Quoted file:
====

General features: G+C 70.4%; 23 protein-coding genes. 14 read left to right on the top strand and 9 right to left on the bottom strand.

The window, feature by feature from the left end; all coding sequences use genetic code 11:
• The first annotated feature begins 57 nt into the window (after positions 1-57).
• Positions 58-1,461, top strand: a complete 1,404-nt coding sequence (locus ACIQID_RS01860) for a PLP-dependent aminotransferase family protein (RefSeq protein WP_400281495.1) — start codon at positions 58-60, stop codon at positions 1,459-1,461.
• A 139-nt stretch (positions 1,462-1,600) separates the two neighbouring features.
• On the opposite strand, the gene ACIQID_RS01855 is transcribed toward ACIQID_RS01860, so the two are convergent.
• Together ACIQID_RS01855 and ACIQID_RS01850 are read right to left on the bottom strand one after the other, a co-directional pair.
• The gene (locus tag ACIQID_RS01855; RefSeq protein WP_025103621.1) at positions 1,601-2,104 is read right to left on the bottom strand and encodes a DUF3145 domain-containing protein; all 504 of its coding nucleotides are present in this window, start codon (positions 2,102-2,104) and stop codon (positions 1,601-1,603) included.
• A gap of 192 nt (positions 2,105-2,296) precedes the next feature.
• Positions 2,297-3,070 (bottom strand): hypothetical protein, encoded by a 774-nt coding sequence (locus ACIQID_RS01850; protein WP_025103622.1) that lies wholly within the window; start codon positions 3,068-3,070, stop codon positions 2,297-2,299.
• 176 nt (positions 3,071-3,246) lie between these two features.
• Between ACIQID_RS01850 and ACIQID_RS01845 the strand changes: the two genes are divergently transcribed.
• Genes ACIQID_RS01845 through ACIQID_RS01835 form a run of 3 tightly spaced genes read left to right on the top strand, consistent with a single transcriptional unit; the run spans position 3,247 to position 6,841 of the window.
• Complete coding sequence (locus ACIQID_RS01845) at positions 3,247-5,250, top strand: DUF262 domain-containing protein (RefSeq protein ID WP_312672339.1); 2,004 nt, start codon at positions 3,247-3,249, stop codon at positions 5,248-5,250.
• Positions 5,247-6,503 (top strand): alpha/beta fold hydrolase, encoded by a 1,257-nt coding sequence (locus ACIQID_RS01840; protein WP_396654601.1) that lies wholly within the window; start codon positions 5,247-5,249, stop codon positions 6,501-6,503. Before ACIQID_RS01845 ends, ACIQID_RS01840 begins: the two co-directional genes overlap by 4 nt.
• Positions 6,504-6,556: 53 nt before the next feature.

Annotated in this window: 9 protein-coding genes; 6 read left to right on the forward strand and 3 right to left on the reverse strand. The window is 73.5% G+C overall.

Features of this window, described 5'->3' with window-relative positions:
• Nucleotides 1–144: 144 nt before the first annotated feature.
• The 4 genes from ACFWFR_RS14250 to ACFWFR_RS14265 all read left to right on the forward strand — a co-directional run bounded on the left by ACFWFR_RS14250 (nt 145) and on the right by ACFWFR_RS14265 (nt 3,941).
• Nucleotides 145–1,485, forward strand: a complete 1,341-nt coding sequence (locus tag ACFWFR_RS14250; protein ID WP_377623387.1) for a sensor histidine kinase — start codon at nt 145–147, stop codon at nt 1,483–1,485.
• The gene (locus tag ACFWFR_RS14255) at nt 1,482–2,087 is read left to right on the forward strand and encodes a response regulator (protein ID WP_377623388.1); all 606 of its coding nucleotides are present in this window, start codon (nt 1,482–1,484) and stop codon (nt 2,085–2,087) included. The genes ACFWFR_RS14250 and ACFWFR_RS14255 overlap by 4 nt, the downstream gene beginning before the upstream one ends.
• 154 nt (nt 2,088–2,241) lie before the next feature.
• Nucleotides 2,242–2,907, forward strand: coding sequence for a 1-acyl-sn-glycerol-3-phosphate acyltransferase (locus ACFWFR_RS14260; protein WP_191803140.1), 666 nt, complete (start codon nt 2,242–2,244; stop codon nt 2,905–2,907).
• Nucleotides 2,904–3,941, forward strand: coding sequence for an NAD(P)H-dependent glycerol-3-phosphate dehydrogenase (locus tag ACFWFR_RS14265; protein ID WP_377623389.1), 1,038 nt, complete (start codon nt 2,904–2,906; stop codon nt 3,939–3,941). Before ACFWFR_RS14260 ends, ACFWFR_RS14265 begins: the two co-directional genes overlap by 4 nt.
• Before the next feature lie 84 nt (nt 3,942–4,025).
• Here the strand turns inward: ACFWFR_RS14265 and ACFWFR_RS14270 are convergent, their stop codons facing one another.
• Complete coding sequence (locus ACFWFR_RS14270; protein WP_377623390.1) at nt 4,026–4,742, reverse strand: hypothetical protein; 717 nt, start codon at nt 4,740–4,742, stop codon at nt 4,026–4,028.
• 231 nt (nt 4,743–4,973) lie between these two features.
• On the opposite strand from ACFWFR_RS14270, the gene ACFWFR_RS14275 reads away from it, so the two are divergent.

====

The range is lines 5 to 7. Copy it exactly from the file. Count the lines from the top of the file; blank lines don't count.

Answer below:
• A 139-nt stretch (positions 1,462-1,600) separates the two neighbouring features.
• On the opposite strand, the gene ACIQID_RS01855 is transcribed toward ACIQID_RS01860, so the two are convergent.
• Together ACIQID_RS01855 and ACIQID_RS01850 are read right to left on the bottom strand one after the other, a co-directional pair.